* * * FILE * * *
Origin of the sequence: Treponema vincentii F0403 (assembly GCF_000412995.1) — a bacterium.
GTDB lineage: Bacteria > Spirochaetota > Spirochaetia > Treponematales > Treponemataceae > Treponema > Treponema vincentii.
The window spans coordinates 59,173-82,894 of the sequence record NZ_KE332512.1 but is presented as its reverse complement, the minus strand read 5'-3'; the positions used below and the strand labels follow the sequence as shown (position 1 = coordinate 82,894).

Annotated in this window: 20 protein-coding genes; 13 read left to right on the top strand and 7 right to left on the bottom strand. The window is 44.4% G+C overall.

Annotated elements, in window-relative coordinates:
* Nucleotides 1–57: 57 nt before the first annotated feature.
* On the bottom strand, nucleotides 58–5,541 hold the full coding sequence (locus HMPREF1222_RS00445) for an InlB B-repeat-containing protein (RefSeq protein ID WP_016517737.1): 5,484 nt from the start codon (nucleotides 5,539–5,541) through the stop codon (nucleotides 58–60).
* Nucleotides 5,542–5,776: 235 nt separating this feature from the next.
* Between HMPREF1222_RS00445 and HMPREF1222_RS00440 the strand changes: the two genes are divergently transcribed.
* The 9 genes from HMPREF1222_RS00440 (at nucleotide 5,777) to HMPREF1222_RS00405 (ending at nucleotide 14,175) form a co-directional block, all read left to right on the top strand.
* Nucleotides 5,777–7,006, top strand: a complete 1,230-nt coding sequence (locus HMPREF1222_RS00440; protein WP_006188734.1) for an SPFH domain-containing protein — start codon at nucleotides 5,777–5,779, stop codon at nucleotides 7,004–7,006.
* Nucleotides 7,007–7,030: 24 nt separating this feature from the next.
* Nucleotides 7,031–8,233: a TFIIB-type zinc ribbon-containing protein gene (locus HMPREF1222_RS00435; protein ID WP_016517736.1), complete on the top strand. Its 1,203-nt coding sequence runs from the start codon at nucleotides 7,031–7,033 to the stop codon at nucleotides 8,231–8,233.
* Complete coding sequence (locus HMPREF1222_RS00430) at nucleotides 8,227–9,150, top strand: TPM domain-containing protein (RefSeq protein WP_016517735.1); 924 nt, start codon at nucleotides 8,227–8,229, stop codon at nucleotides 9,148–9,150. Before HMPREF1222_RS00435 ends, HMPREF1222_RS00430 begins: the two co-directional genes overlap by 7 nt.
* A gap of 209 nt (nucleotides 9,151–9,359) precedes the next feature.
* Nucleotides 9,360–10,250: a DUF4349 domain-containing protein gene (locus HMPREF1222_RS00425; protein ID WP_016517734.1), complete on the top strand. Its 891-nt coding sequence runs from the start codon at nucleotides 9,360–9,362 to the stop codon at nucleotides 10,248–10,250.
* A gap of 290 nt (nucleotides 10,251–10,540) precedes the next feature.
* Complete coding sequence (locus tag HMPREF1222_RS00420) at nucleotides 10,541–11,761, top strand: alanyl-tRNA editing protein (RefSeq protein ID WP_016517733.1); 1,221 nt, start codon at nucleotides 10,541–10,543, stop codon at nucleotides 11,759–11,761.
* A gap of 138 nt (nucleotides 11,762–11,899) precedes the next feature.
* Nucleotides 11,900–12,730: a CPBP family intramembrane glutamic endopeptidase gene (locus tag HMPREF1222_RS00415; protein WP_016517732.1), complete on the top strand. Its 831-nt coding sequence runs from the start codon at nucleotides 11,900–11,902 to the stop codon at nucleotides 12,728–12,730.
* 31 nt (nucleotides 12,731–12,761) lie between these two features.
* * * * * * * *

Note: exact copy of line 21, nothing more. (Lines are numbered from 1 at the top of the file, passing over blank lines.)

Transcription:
* 31 nt (nucleotides 12,731–12,761) lie between these two features.